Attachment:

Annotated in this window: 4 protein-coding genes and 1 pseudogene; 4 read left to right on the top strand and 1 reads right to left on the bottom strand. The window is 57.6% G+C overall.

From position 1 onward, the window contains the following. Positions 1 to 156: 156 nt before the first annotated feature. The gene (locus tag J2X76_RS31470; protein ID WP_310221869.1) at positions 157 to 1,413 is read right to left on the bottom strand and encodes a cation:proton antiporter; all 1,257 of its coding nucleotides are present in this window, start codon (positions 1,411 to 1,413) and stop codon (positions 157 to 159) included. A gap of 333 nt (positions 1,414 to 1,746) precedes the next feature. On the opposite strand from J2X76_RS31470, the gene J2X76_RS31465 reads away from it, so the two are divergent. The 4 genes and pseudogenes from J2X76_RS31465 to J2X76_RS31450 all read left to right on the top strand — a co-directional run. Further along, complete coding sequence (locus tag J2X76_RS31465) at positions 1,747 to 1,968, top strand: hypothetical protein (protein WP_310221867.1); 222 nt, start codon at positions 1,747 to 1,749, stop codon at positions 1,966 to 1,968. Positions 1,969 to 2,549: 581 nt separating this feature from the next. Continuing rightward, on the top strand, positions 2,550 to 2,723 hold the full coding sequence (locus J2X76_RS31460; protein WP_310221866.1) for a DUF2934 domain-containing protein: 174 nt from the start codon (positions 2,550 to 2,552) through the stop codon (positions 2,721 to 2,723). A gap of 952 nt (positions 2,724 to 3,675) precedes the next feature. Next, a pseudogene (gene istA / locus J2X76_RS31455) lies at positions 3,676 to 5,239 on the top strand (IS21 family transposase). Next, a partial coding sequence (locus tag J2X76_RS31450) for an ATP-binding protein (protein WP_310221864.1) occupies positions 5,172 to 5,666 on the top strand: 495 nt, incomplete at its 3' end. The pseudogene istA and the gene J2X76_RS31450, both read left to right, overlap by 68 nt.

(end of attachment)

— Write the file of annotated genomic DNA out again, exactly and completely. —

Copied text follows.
Annotated in this window: 4 protein-coding genes and 1 pseudogene; 4 read left to right on the top strand and 1 reads right to left on the bottom strand. The window is 57.6% G+C overall.

From position 1 onward, the window contains the following. Positions 1 to 156: 156 nt before the first annotated feature. The gene (locus tag J2X76_RS31470; protein ID WP_310221869.1) at positions 157 to 1,413 is read right to left on the bottom strand and encodes a cation:proton antiporter; all 1,257 of its coding nucleotides are present in this window, start codon (positions 1,411 to 1,413) and stop codon (positions 157 to 159) included. A gap of 333 nt (positions 1,414 to 1,746) precedes the next feature. On the opposite strand from J2X76_RS31470, the gene J2X76_RS31465 reads away from it, so the two are divergent. The 4 genes and pseudogenes from J2X76_RS31465 to J2X76_RS31450 all read left to right on the top strand — a co-directional run. Further along, complete coding sequence (locus tag J2X76_RS31465) at positions 1,747 to 1,968, top strand: hypothetical protein (protein WP_310221867.1); 222 nt, start codon at positions 1,747 to 1,749, stop codon at positions 1,966 to 1,968. Positions 1,969 to 2,549: 581 nt separating this feature from the next. Continuing rightward, on the top strand, positions 2,550 to 2,723 hold the full coding sequence (locus J2X76_RS31460; protein WP_310221866.1) for a DUF2934 domain-containing protein: 174 nt from the start codon (positions 2,550 to 2,552) through the stop codon (positions 2,721 to 2,723). A gap of 952 nt (positions 2,724 to 3,675) precedes the next feature. Next, a pseudogene (gene istA / locus J2X76_RS31455) lies at positions 3,676 to 5,239 on the top strand (IS21 family transposase). Next, a partial coding sequence (locus tag J2X76_RS31450) for an ATP-binding protein (protein WP_310221864.1) occupies positions 5,172 to 5,666 on the top strand: 495 nt, incomplete at its 3' end. The pseudogene istA and the gene J2X76_RS31450, both read left to right, overlap by 68 nt.